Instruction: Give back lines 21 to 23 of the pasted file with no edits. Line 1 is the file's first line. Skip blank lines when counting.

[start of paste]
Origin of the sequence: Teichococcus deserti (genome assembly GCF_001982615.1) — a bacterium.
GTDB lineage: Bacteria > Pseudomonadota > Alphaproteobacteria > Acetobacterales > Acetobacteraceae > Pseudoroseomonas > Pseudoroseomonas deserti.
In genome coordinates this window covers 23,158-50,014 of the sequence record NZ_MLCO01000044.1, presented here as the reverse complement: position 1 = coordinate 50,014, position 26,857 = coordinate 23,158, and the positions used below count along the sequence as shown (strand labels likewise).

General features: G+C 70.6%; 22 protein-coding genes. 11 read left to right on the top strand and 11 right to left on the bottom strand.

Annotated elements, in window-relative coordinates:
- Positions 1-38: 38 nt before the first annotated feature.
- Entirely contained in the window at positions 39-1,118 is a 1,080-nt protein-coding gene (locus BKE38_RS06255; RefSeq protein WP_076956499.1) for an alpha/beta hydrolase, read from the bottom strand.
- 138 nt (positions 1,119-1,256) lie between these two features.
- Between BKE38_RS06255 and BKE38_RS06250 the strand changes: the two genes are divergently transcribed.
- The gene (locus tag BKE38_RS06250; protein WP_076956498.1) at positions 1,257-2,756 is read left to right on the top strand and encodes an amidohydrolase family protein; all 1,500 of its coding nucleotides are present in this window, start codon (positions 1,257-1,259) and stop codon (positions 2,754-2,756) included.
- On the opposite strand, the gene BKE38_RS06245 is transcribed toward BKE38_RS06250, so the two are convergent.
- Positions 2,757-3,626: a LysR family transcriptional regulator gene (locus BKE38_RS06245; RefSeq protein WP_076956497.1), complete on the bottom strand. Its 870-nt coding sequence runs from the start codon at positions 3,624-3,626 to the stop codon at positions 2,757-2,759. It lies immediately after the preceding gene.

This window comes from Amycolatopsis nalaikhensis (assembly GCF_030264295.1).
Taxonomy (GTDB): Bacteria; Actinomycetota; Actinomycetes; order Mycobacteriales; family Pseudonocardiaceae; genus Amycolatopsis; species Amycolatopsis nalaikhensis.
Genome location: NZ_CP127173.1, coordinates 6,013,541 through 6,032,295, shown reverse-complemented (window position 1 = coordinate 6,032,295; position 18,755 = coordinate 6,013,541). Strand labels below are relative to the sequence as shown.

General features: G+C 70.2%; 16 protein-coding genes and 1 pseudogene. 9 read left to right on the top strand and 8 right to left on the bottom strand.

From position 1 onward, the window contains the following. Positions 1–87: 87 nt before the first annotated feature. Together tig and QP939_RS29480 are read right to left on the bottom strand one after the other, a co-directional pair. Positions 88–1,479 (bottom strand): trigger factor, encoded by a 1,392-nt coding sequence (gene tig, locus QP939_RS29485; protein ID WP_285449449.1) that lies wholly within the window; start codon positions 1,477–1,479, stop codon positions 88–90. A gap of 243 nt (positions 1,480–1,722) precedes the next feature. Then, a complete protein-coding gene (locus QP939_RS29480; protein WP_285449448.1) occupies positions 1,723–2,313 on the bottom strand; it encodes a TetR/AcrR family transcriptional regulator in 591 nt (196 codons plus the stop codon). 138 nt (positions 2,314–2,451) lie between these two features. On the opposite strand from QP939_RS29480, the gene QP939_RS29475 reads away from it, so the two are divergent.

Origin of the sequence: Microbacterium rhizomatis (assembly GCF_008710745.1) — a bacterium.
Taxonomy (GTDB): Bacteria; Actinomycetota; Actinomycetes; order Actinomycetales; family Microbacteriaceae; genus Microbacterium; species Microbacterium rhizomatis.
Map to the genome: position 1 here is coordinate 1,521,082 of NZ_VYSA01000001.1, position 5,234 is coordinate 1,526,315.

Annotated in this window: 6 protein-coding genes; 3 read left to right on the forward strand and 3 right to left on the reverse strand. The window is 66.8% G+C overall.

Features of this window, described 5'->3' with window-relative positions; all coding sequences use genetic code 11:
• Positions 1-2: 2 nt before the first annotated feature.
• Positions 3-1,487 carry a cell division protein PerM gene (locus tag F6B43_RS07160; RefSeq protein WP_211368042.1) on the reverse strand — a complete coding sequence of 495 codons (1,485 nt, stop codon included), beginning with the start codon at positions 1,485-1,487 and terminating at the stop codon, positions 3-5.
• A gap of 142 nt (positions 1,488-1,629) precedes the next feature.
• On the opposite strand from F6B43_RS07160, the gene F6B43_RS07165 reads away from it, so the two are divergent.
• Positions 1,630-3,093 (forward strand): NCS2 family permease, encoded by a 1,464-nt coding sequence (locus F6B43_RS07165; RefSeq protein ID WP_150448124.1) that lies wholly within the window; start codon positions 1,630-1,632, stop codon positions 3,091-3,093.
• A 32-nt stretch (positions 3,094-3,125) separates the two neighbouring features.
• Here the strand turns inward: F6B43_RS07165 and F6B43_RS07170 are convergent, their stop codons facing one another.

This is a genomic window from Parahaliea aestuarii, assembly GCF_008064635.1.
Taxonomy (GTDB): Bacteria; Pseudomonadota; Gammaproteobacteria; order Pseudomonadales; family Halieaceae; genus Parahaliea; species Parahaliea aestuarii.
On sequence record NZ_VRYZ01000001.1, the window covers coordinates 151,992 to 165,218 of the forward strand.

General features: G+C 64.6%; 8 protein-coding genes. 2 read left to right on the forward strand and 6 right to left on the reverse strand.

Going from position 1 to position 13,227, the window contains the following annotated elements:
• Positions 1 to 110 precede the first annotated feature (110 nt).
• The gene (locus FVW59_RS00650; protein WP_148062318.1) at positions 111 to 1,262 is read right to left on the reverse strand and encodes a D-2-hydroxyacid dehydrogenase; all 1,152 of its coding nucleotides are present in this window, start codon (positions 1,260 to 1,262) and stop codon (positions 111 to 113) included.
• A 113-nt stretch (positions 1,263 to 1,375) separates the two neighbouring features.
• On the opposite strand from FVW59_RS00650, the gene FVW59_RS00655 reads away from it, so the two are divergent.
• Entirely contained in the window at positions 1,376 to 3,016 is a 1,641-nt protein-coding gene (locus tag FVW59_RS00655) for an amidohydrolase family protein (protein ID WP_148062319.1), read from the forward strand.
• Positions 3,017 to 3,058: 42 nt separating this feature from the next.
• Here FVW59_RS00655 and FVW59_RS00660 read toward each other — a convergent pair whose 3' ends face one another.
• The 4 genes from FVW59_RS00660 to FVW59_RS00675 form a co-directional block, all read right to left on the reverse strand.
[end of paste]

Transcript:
Annotated in this window: 6 protein-coding genes; 3 read left to right on the forward strand and 3 right to left on the reverse strand. The window is 66.8% G+C overall.

Features of this window, described 5'->3' with window-relative positions; all coding sequences use genetic code 11:
• Positions 1-2: 2 nt before the first annotated feature.